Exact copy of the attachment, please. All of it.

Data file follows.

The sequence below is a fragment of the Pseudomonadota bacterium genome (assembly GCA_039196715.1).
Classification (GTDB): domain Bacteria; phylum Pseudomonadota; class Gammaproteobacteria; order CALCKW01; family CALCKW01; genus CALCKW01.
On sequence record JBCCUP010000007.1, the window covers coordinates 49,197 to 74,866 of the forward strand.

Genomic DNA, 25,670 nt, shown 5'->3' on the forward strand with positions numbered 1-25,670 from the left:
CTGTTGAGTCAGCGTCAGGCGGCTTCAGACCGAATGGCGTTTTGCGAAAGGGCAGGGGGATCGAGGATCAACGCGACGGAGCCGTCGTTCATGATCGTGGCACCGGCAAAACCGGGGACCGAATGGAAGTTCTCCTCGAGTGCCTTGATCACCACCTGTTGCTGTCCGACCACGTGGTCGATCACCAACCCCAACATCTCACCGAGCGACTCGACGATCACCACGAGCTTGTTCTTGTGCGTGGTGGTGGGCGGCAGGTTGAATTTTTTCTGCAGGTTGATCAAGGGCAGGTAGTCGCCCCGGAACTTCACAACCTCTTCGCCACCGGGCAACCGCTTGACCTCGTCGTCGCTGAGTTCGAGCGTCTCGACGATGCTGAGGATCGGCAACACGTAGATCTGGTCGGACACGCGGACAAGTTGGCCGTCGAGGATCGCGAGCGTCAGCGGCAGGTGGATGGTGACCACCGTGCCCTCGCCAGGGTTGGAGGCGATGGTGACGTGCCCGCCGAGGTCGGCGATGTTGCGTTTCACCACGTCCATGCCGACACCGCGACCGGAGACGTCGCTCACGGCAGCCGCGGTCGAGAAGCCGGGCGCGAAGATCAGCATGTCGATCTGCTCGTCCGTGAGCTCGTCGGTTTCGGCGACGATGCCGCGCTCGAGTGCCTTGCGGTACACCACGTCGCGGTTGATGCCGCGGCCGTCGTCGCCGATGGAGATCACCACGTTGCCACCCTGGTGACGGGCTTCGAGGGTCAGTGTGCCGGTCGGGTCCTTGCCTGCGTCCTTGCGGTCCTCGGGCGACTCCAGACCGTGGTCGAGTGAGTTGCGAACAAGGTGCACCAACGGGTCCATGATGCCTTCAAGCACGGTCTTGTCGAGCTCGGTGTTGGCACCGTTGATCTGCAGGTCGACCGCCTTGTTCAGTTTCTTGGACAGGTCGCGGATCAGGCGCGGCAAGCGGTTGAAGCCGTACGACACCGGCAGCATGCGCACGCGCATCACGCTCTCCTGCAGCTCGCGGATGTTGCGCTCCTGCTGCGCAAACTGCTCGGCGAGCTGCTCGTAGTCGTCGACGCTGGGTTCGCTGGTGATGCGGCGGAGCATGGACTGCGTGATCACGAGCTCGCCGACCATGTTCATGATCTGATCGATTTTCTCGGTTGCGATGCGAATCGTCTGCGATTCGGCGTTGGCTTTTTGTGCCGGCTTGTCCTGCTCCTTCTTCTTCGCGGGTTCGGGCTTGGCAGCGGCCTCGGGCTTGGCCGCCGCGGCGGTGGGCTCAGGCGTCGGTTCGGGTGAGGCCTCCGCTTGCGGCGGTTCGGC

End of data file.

The sequence below is a fragment of the Pseudomonadota bacterium genome (assembly GCA_039196715.1).
Classification (GTDB): domain Bacteria; phylum Pseudomonadota; class Gammaproteobacteria; order CALCKW01; family CALCKW01; genus CALCKW01.
On sequence record JBCCUP010000007.1, the window covers coordinates 49,197 to 74,866 of the forward strand.

Genomic DNA, 25,670 nt, shown 5'->3' on the forward strand with positions numbered 1-25,670 from the left:
CTGTTGAGTCAGCGTCAGGCGGCTTCAGACCGAATGGCGTTTTGCGAAAGGGCAGGGGGATCGAGGATCAACGCGACGGAGCCGTCGTTCATGATCGTGGCACCGGCAAAACCGGGGACCGAATGGAAGTTCTCCTCGAGTGCCTTGATCACCACCTGTTGCTGTCCGACCACGTGGTCGATCACCAACCCCAACATCTCACCGAGCGACTCGACGATCACCACGAGCTTGTTCTTGTGCGTGGTGGTGGGCGGCAGGTTGAATTTTTTCTGCAGGTTGATCAAGGGCAGGTAGTCGCCCCGGAACTTCACAACCTCTTCGCCACCGGGCAACCGCTTGACCTCGTCGTCGCTGAGTTCGAGCGTCTCGACGATGCTGAGGATCGGCAACACGTAGATCTGGTCGGACACGCGGACAAGTTGGCCGTCGAGGATCGCGAGCGTCAGCGGCAGGTGGATGGTGACCACCGTGCCCTCGCCAGGGTTGGAGGCGATGGTGACGTGCCCGCCGAGGTCGGCGATGTTGCGTTTCACCACGTCCATGCCGACACCGCGACCGGAGACGTCGCTCACGGCAGCCGCGGTCGAGAAGCCGGGCGCGAAGATCAGCATGTCGATCTGCTCGTCCGTGAGCTCGTCGGTTTCGGCGACGATGCCGCGCTCGAGTGCCTTGCGGTACACCACGTCGCGGTTGATGCCGCGGCCGTCGTCGCCGATGGAGATCACCACGTTGCCACCCTGGTGACGGGCTTCGAGGGTCAGTGTGCCGGTCGGGTCCTTGCCTGCGTCCTTGCGGTCCTCGGGCGACTCCAGACCGTGGTCGAGTGAGTTGCGAACAAGGTGCACCAACGGGTCCATGATGCCTTCAAGCACGGTCTTGTCGAGCTCGGTGTTGGCACCGTTGATCTGCAGGTCGACCGCCTTGTTCAGTTTCTTGGACAGGTCGCGGATCAGGCGCGGCAAGCGGTTGAAGCCGTACGACACCGGCAGCATGCGCACGCGCATCACGCTCTCCTGCAGCTCGCGGATGTTGCGCTCCTGCTGCGCAAACTGCTCGGCGAGCTGCTCGTAGTCGTCGACGCTGGGTTCGCTGGTGATGCGGCGGAGCATGGACTGCGTGATCACGAGCTCGCCGACCATGTTCATGATCTGATCGATTTTCTCGGTTGCGATGCGAATCGTCTGCGATTCGGCGTTGGCTTTTTGTGCCGGCTTGTCCTGCTCCTTCTTCTTCGCGGGTTCGGGCTTGGCAGCGGCCTCGGGCTTGGCCGCCGCGGCGGTGGGCTCAGGCGTCGGTTCGGGTGAGGCCTCCGCTTGCGGCGGTTCGGC